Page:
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Thread: Cold calling, does not appear to be on the radar screen

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    Cold calling, does not appear to be on the radar screen

    I'm a newbie so be gentle.

    I've got two older websites that I'm developing an exit strategy for that my wife owns. I'm a retired entrepreneur and in the "old days" when I had to get rid of a business, we would go out hunting for a buyer . . . cold calling on likely buyers, either other business, or individuals.

    So I came to this group thinking I might see lots of discussion about strategies for developing prospect lists etc. But it appears as though everybody is looking for buyers who are already webmasters or other industry professionals. It seems to me these folks are only interested in bargain hunting.

    What about the Middle manager stuck in some corporate cubicle all day, who hates their job and has a fat 401K that they can tap into to buy some independence?

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    Moderator Kay is a Premium Member
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    Once you have an idea of the value of what you've got on your hands, you can start looking for potential buyers plus you'll have a better idea of where to look for them.

    I wouldn't say that cold calling is off the radar. It could be a very effective strategy in some ways but there would also be a lot of dangers involved - especially for someone who is new to selling. It's good to learn about creating your own exit strategy, and it sounds as though you have skills and experience in B&M businesses which will stand you in good stead in the online world too. But there are additional pitfalls involved in buying/selling an online business which you may not be aware of so tread carefully.

    You can go through the whole process yourself if you want: exit strategy, valuation, finding buyers, selling the sites. The advantage of doing this is that you will avoid having to pay professional fees to anyone for any of these services. The disadvantages are that you will have a lot to learn to be able to tackle the whole process by yourself and (the really scary one) is that there are plenty of traps to fall into and plenty of "buyers" who would like to cheat you out of your money or your website.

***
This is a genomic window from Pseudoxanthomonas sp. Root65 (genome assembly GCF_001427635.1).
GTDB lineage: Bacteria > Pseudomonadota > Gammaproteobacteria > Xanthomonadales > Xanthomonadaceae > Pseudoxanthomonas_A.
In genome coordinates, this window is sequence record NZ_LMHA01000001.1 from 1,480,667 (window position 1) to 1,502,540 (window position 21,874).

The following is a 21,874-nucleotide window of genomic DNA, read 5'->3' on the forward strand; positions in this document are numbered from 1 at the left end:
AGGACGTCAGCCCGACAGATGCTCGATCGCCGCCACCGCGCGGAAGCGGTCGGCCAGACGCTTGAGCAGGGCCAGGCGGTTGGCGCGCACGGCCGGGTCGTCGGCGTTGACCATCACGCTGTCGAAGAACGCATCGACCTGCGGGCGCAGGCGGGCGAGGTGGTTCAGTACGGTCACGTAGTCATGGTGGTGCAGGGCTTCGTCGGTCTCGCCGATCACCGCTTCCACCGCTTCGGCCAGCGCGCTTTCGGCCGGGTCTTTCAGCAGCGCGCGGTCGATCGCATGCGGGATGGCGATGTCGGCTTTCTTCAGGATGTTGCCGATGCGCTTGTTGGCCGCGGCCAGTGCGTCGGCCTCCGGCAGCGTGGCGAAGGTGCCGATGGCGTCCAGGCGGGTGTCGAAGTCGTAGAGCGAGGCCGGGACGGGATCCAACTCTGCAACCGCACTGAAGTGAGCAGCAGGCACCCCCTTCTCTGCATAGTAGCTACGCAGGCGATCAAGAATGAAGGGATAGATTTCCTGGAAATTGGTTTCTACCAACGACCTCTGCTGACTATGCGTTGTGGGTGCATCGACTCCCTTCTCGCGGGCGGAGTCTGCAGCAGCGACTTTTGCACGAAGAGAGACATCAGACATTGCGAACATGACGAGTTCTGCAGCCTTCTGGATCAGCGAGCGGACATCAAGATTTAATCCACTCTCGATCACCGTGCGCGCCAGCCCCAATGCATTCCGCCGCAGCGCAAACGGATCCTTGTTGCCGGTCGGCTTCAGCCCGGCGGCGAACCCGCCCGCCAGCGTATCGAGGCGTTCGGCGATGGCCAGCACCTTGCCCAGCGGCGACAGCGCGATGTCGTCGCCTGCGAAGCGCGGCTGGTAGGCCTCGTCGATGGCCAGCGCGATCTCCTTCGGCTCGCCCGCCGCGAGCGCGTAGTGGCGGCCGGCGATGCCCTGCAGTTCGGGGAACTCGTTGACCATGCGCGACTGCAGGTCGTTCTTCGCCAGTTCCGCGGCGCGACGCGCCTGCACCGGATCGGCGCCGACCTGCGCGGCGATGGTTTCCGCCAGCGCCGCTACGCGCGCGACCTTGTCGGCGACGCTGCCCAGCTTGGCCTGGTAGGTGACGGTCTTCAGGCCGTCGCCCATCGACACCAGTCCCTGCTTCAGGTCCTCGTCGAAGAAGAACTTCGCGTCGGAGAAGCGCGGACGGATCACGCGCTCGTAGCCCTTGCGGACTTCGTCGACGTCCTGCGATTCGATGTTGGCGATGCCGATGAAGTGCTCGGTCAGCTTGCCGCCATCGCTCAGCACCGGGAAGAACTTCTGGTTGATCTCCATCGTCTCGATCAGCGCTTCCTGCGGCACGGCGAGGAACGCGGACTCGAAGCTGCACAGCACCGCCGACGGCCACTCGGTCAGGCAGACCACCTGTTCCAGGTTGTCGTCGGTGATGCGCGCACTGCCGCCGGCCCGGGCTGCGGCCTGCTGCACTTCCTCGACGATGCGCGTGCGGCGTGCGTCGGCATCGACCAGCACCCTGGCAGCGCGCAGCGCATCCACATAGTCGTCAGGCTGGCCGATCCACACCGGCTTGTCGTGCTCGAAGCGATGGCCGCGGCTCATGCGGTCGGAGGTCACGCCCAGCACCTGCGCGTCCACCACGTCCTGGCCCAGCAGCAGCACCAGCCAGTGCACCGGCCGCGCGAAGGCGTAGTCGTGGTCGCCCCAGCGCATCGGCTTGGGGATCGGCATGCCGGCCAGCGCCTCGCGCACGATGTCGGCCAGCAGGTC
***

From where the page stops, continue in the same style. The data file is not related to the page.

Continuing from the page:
Just like a B&M business, you will need to try to put some value on what you've got. And to do that, you'll need to look at the traffic and profit and also the website's assets. There are several other things a buyer will probably want to know, eg profit history, a breakdown of costs (including time needed to run the website), sources of traffic, skills/experience required to run the website, and so on. You will need to know all these before you can complete your exit strategy. A buyer will also require proof of the figures you claim so you will need to be able to provide them with some evidence to back up your claims.

    You have at least two choices. Do it all yourself with some guidance from us. Hand the job over to a broker (assuming your sites are in the right price range) and be prepared to pay their fees.

    So I came to this group thinking I might see lots of discussion about strategies for developing prospect lists etc. But it appears as though everybody is looking for buyers who are already webmasters or other industry professionals. It seems to me these folks are only interested in bargain hunting.
    I think most people would agree that it's a lot easier to deal with experienced buyers. The same goes for many buyers' preference for experienced sellers. They know the ropes, whereas an inexperienced buyer/seller probably needs guidance at every step. A buyer will be prepared to spend that time with an inexperienced seller if the price is right. Each hour they spend with you is a cost to them and reduces their ROI on the deal. Either they can recover some of that cost by lowering the price they'll offer you or, if they are an unscrupulous buyer, they don't care too much about the time spent getting the site off you because their plan is to rip you off anyway.

    There are other reasons why buyers prefer to deal with experienced sellers, eg experienced sellers know what they're doing and are more confident in going through the sale/purchase process. Inexperienced people, both buyers and sellers, very often get cold feet and back out of deals at the last minute. Inexperienced sellers are often time wasters. And inexperienced sellers frequently have pie in the sky ideas about how much their website is worth. These are just some reasons why it's often preferable to deal with an experienced seller or at least negotiate for a site which has been vetted by a professional as being worth a closer look.